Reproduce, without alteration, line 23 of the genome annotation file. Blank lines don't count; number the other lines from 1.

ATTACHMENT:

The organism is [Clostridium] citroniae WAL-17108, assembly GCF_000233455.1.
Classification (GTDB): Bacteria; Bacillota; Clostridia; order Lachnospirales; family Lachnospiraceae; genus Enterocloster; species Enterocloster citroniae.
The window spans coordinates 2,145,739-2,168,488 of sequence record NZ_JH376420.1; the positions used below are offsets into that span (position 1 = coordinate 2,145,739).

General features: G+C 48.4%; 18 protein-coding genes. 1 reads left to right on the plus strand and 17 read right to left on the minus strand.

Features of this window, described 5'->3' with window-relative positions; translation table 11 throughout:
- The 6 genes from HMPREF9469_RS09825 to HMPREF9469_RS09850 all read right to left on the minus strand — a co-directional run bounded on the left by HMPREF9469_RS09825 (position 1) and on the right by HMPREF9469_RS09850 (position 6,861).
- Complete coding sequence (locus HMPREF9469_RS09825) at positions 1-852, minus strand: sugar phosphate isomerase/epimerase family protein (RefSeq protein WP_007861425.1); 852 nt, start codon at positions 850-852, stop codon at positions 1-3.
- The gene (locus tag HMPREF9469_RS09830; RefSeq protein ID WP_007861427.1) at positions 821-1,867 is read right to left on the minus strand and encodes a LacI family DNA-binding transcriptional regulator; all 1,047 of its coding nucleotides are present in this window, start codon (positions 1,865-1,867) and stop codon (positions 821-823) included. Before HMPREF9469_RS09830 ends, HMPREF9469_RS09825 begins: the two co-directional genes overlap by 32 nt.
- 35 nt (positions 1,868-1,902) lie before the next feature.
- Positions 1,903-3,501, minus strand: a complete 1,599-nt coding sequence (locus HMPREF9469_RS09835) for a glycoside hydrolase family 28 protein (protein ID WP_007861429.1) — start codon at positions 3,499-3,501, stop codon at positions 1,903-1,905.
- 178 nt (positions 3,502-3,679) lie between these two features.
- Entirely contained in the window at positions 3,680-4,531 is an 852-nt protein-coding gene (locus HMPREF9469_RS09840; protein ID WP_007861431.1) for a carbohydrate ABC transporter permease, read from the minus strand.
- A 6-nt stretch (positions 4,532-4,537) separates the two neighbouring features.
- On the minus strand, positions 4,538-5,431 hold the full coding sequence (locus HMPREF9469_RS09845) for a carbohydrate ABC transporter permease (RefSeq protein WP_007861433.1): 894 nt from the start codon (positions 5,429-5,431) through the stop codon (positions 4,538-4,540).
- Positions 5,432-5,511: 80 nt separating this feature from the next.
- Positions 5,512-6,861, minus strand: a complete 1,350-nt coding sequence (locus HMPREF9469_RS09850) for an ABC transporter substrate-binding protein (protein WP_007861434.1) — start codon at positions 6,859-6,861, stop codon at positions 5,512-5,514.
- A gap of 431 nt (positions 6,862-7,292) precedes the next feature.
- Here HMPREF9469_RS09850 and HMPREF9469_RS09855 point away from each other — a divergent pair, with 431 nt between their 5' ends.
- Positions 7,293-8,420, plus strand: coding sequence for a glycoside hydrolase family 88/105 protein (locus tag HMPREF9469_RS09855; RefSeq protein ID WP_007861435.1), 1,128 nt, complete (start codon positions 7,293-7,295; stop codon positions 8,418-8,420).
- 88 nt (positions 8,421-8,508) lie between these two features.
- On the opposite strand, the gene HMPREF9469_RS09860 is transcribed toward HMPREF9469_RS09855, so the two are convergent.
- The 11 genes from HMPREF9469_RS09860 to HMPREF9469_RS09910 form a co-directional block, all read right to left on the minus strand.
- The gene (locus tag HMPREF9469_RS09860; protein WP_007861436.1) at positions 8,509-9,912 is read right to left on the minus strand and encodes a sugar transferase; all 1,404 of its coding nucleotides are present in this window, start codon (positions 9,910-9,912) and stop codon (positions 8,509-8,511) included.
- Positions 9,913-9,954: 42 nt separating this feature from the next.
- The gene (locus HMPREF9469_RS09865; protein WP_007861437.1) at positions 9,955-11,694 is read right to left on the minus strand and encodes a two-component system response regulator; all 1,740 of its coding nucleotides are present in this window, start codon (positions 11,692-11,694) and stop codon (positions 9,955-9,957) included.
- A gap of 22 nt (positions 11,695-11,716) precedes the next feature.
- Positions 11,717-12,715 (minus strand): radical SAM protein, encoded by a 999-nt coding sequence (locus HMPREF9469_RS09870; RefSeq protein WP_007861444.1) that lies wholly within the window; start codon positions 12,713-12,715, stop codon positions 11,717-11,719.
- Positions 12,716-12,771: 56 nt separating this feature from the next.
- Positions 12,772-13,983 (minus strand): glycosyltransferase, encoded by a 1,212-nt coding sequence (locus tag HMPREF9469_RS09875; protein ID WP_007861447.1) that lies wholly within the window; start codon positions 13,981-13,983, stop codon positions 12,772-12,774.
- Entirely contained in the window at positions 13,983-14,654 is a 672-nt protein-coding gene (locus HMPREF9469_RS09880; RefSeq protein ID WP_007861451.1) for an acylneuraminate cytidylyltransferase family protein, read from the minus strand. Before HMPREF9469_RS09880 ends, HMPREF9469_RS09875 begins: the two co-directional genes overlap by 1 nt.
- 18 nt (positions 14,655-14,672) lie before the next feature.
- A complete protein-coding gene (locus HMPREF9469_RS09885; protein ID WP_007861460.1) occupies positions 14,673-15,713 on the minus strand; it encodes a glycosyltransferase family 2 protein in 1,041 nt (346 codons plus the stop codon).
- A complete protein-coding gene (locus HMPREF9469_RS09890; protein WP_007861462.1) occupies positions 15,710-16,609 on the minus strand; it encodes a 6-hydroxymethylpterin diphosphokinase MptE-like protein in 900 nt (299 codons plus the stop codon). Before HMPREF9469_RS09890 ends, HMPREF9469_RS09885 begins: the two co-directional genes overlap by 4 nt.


- The gene (locus tag HMPREF9469_RS09860; protein WP_007861436.1) at positions 8,509-9,912 is read right to left on the minus strand and encodes a sugar transferase; all 1,404 of its coding nucleotides are present in this window, start codon (positions 9,910-9,912) and stop codon (positions 8,509-8,511) included.